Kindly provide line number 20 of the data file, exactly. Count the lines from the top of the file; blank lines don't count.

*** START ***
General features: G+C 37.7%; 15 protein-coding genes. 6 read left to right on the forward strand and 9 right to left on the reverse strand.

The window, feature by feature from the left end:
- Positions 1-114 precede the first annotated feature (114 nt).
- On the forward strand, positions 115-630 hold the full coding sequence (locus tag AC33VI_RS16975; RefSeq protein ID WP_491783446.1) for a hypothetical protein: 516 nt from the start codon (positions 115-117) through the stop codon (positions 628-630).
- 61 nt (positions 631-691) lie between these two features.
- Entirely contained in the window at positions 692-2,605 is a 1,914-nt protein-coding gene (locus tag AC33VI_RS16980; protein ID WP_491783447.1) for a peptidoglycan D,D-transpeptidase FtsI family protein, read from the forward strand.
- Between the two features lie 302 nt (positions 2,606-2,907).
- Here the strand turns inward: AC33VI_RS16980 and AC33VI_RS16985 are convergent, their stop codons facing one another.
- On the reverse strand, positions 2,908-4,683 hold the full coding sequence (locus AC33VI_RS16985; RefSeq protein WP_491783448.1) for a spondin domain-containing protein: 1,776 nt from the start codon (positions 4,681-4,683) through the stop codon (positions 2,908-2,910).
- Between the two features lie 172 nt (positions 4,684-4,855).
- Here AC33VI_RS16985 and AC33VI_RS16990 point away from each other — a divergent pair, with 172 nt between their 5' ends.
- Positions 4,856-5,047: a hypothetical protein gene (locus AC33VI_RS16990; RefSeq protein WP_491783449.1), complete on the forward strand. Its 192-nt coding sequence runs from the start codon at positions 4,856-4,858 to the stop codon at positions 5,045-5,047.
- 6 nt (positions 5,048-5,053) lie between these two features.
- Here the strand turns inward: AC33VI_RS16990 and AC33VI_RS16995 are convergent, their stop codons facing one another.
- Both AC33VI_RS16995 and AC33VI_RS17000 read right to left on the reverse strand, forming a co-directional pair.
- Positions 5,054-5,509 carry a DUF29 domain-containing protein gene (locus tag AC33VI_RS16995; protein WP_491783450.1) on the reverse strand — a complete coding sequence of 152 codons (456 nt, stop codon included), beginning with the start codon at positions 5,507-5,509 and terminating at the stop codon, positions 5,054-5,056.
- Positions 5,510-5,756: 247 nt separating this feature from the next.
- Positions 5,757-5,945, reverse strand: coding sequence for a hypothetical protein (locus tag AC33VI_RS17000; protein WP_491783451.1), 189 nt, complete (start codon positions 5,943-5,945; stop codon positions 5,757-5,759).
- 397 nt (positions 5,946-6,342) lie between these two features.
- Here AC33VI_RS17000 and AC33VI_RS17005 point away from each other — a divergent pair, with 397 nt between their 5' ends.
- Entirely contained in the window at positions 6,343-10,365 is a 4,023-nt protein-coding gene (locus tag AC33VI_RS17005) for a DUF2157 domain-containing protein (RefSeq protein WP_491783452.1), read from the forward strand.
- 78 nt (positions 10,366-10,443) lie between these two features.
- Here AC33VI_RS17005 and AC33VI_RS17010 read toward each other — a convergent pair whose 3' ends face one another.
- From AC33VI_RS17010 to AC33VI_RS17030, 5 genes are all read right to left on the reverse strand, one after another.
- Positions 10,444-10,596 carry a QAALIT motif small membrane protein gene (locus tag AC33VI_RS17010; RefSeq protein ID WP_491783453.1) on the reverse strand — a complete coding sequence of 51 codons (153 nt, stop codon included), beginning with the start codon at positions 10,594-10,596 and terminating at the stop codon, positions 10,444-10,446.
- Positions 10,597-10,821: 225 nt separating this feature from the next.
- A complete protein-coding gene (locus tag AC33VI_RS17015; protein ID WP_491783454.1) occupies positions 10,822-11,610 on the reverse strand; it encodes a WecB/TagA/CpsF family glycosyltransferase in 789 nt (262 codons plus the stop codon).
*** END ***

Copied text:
- Here AC33VI_RS17000 and AC33VI_RS17005 point away from each other — a divergent pair, with 397 nt between their 5' ends.